2.2 Porosity and velocity measurements
The porosity v_{2} is defined by v_{2} = 1 
r_{*}/r_{1}, where the subscripts "1" and "*" indicate the reference and interrupt samples, respectively. In this study, v_{2} was determined from the weight measurements due to Ratcliffe [9]. This measurement of v_{2} is independent of the sample volume and the fluid density.
A contact, pulseecho technique was used to measure longitudinal (L) and shear (S) ultrasonic velocities in the x_{1}, x_{2}, and x_{3} directions in the reference and creepdamaged cubic samples (20 mm ´
20mm ´
20 mm). Throughout the experiment, 5 MHz broadband transducers of 12.7 mm diameter were used. In the pulseecho testing, velocities are given by 2d/D
t, where d is the sample thickness and D
t is the transit time difference between the first and second echoes. The ultrasonic wavelengths used in the experiment are around 900 mm and 500 mm for longitudinal and shear waves, respectively. These values are one order larger than the diameter of voids induced by creep damage. Thus the frequency dependence of velocities was ignored, and the transit time difference D
t was measured in the time domain using the pulse overlap technique. V_{ij} denotes the ultrasonic velocity propagating in the x_{i} direction and polarized in the x_{j} direction.
2.3 Experimental results
Figure 2 shows a typical photomicrograph of creepdamaged copper sample. The grain shape is nearly equiaxial and the grain size is approximately 0.1 mm. Voids are not randomly positioned. They tend to gather preferentially on the grain boundaries perpendicular to the x_{3} direction. The void diameter is approximately 10 mm at this stage of creep.
The reference sample was found to be isotropic with average velocities V_{L} = 4727 m/s, V_{S }= 2292 m/s. In the micromechanics model described below, a creepdamaged copper will be treated as a twophase composite material composed of the isotropic copper matrix and the voids. The average velocities of the reference sample will be used to calculate the elastic constants of the isotropic matrix.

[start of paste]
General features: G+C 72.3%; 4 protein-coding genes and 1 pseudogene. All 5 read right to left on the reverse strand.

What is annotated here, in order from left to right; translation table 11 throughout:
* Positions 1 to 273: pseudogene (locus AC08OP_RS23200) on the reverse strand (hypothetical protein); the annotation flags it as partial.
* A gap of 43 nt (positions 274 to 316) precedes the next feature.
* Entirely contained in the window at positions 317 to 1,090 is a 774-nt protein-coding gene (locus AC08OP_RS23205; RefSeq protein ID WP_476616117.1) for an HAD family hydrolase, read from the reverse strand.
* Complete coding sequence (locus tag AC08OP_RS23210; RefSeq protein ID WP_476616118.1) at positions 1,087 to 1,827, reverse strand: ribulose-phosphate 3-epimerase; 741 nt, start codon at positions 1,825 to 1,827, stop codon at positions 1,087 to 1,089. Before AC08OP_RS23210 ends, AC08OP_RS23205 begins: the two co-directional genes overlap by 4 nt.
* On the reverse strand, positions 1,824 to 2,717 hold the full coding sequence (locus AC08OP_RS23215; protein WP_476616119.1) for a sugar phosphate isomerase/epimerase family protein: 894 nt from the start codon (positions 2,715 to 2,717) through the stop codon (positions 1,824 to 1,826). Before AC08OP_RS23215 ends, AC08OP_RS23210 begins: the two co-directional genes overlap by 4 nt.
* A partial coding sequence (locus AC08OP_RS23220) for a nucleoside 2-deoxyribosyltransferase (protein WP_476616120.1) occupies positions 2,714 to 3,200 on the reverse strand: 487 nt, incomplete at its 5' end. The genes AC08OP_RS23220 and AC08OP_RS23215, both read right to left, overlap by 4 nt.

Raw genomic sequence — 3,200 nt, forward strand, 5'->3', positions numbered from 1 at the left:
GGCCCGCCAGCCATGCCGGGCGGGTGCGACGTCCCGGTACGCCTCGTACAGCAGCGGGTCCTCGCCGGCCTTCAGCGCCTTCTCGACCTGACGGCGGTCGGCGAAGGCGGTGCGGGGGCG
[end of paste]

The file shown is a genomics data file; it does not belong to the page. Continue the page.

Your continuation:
The velocity measurement results for the Lwave are shown as a function of porosity in Fig. 3. The solid lines represent the leastsquare fitting with the second order polynomials. In general, velocities V_{11}, V_{22 }and V_{33} decrease nonlinearly with increasing porosity or creep damage. In each creepdamaged sample, the velocity in the x_{3} direction is found to be much lower than that in the x_{1} or x_{2} direction. However, the velocities in the x_{1} and x_{2} directions are seen to be very close to each other. The anisotropy of velocities (V_{11} »
V_{22 }> V_{33}) between the loading direction and the other two directions can be correlated with the oriented growth of voids. Similar anisotropic behavior was observed for the Swave velocities, i.e., V_{12}> V_{13} »
V_{23}. Based on these observations, the creep damaged copper samples can be modeled as a transversely isotropic composite with the loading axis, x_{3}, as the symmetrical axis.
Fig 2: Photomicrograph of creep damaged copper:
notch position, t/t_{r}=0.7, 550°C.

Fig 3: Measured longitudinal wave velocities. 
In this section, we intend to establish a micromechanics model that explains the velocity evolution, including the anisotropy, during the creep life. The observed anisotropy can be attributed to the creepinduced voids of nonspherical shape and preferential orientation distribution. The goal of the theoretical model is to incorporate the microstructural characteristics of voids, which will, in turn, be used to evaluate the unknown porosity of the crept copper samples.
3.1 Composites with aligned inclusions
We consider a twophase composite composed of the isotropic matrix and the inclusions. Here the inclusions can be reinforcing particles or voids. Quantities associated with the matrix and the inclusions are denoted by subscripts "1" and "2," respectively. The volume fraction is denoted by n
where,n_{1} + n_{2} = 1, and the density is denoted by r
. The stiffness tensor is represented by C. It is assumed that the inclusions are represented by ellipsoids of identical shape. The local coordinates of an ellipsoidal inclusion in the composite are denoted by the primed axes x_{1}', x_{2}'and x_{3}', while the global (sample) coordinates are denoted by the unprimed ones. The orientation of an inclusion is then specified uniquely by the three standard Euler angles x
=cosq
, y
, and j
. The orientation distribution of the inclusions can be described by the probability density function w(x
=cosq
, y
, j
).
When the inclusions are perfectly aligned in the matrix, the effective elastic stiffness of the composite is given by Hill [10]
 (1)